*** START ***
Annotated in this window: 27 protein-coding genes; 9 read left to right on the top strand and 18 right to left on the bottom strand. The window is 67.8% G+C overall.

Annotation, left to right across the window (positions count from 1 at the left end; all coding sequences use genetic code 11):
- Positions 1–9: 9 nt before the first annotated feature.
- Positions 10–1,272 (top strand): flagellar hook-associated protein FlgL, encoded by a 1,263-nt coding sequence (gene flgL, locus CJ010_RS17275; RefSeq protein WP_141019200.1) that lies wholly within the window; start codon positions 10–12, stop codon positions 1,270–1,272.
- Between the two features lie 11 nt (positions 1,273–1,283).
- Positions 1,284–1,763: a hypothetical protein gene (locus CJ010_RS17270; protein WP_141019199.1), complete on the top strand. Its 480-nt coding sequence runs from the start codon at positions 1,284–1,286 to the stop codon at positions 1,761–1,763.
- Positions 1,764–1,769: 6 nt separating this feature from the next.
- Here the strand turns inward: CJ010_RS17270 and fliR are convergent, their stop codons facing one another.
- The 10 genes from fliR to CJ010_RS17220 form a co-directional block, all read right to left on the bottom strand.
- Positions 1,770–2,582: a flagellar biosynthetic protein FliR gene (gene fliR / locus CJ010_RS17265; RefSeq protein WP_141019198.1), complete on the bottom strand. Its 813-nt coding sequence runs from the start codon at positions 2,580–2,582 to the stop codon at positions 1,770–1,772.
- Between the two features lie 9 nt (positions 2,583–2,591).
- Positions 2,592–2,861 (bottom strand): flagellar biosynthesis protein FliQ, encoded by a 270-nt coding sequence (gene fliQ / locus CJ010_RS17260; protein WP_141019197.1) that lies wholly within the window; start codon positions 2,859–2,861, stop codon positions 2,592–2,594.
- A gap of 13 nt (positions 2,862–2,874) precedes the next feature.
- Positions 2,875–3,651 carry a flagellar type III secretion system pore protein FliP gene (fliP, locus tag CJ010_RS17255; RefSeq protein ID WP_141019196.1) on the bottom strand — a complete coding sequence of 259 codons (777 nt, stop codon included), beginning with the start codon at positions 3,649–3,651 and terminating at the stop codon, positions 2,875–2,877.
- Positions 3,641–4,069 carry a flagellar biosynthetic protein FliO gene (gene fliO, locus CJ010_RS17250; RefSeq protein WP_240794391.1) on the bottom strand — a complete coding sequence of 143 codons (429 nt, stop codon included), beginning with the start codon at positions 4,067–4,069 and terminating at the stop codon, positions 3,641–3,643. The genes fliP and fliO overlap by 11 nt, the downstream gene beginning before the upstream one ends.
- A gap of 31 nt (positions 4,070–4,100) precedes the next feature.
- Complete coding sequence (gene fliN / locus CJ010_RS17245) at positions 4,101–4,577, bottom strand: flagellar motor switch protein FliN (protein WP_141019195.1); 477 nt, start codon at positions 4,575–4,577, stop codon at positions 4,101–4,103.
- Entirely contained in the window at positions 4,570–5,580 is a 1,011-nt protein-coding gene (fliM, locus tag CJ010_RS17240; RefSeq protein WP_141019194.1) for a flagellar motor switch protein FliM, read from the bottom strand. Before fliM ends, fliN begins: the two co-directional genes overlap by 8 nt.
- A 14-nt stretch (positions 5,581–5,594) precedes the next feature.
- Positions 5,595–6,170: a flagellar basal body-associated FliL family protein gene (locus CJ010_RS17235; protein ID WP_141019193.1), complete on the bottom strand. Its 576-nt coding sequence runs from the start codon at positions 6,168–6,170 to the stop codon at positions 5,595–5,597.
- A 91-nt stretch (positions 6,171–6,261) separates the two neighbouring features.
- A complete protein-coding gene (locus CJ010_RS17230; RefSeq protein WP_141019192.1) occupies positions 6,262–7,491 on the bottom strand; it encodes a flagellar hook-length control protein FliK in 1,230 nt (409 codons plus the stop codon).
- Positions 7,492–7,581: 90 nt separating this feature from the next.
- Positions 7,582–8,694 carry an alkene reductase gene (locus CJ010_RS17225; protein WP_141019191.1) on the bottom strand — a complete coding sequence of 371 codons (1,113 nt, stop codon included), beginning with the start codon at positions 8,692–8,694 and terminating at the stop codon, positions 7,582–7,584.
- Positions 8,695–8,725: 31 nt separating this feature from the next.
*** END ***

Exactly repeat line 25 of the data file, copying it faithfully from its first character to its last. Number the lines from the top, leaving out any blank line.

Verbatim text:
- Positions 8,695–8,725: 31 nt separating this feature from the next.